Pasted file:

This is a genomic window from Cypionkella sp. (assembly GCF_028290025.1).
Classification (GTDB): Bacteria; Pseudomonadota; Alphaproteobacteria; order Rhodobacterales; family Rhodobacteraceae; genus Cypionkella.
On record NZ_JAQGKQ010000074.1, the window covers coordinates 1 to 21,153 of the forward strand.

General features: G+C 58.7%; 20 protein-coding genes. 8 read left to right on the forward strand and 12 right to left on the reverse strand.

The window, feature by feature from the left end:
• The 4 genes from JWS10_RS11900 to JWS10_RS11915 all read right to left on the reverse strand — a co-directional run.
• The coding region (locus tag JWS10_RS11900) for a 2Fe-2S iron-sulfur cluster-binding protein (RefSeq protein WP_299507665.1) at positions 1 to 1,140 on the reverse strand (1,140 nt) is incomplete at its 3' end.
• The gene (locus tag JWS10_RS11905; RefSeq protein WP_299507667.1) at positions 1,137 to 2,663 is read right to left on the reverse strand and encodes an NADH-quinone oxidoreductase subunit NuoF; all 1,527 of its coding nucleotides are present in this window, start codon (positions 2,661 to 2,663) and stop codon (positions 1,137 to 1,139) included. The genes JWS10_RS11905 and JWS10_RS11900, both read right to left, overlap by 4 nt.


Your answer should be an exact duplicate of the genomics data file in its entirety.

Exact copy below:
This is a genomic window from Cypionkella sp. (assembly GCF_028290025.1).
Classification (GTDB): Bacteria; Pseudomonadota; Alphaproteobacteria; order Rhodobacterales; family Rhodobacteraceae; genus Cypionkella.
On record NZ_JAQGKQ010000074.1, the window covers coordinates 1 to 21,153 of the forward strand.

General features: G+C 58.7%; 20 protein-coding genes. 8 read left to right on the forward strand and 12 right to left on the reverse strand.

The window, feature by feature from the left end:
• The 4 genes from JWS10_RS11900 to JWS10_RS11915 all read right to left on the reverse strand — a co-directional run.
• The coding region (locus tag JWS10_RS11900) for a 2Fe-2S iron-sulfur cluster-binding protein (RefSeq protein WP_299507665.1) at positions 1 to 1,140 on the reverse strand (1,140 nt) is incomplete at its 3' end.
• The gene (locus tag JWS10_RS11905; RefSeq protein WP_299507667.1) at positions 1,137 to 2,663 is read right to left on the reverse strand and encodes an NADH-quinone oxidoreductase subunit NuoF; all 1,527 of its coding nucleotides are present in this window, start codon (positions 2,661 to 2,663) and stop codon (positions 1,137 to 1,139) included. The genes JWS10_RS11905 and JWS10_RS11900, both read right to left, overlap by 4 nt.